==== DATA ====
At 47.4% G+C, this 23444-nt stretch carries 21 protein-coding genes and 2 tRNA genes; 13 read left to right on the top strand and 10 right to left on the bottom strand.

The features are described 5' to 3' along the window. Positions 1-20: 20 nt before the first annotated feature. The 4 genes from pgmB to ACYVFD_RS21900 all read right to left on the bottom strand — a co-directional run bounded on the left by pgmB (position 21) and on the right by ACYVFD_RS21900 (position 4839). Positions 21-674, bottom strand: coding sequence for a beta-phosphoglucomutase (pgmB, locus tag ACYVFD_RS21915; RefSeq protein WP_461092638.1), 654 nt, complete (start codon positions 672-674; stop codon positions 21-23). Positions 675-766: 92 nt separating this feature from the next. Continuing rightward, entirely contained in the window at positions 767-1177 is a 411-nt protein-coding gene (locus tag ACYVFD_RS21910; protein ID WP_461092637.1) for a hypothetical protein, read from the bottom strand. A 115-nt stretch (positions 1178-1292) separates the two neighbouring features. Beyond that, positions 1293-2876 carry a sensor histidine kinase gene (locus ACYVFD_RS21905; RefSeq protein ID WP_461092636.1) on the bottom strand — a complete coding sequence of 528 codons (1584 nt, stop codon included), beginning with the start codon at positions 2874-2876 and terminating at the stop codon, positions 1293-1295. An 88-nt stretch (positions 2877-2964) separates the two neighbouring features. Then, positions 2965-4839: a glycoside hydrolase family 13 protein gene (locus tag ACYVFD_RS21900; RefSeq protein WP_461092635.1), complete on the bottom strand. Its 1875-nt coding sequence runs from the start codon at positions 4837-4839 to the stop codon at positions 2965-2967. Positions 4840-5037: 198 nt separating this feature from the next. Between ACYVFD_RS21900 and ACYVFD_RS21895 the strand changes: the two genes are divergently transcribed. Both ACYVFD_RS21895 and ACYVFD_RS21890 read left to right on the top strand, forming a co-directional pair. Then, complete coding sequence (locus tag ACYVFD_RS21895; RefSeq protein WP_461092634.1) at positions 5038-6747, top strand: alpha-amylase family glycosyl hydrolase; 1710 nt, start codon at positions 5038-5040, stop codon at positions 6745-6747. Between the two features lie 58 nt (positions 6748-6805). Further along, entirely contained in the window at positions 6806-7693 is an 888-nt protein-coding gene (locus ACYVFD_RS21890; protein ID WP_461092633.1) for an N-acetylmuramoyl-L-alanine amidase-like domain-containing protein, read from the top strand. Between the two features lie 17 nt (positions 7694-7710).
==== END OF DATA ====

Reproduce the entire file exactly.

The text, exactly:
At 47.4% G+C, this 23444-nt stretch carries 21 protein-coding genes and 2 tRNA genes; 13 read left to right on the top strand and 10 right to left on the bottom strand.

The features are described 5' to 3' along the window. Positions 1-20: 20 nt before the first annotated feature. The 4 genes from pgmB to ACYVFD_RS21900 all read right to left on the bottom strand — a co-directional run bounded on the left by pgmB (position 21) and on the right by ACYVFD_RS21900 (position 4839). Positions 21-674, bottom strand: coding sequence for a beta-phosphoglucomutase (pgmB, locus tag ACYVFD_RS21915; RefSeq protein WP_461092638.1), 654 nt, complete (start codon positions 672-674; stop codon positions 21-23). Positions 675-766: 92 nt separating this feature from the next. Continuing rightward, entirely contained in the window at positions 767-1177 is a 411-nt protein-coding gene (locus tag ACYVFD_RS21910; protein ID WP_461092637.1) for a hypothetical protein, read from the bottom strand. A 115-nt stretch (positions 1178-1292) separates the two neighbouring features. Beyond that, positions 1293-2876 carry a sensor histidine kinase gene (locus ACYVFD_RS21905; RefSeq protein ID WP_461092636.1) on the bottom strand — a complete coding sequence of 528 codons (1584 nt, stop codon included), beginning with the start codon at positions 2874-2876 and terminating at the stop codon, positions 1293-1295. An 88-nt stretch (positions 2877-2964) separates the two neighbouring features. Then, positions 2965-4839: a glycoside hydrolase family 13 protein gene (locus tag ACYVFD_RS21900; RefSeq protein WP_461092635.1), complete on the bottom strand. Its 1875-nt coding sequence runs from the start codon at positions 4837-4839 to the stop codon at positions 2965-2967. Positions 4840-5037: 198 nt separating this feature from the next. Between ACYVFD_RS21900 and ACYVFD_RS21895 the strand changes: the two genes are divergently transcribed. Both ACYVFD_RS21895 and ACYVFD_RS21890 read left to right on the top strand, forming a co-directional pair. Then, complete coding sequence (locus tag ACYVFD_RS21895; RefSeq protein WP_461092634.1) at positions 5038-6747, top strand: alpha-amylase family glycosyl hydrolase; 1710 nt, start codon at positions 5038-5040, stop codon at positions 6745-6747. Between the two features lie 58 nt (positions 6748-6805). Further along, entirely contained in the window at positions 6806-7693 is an 888-nt protein-coding gene (locus ACYVFD_RS21890; protein ID WP_461092633.1) for an N-acetylmuramoyl-L-alanine amidase-like domain-containing protein, read from the top strand. Between the two features lie 17 nt (positions 7694-7710).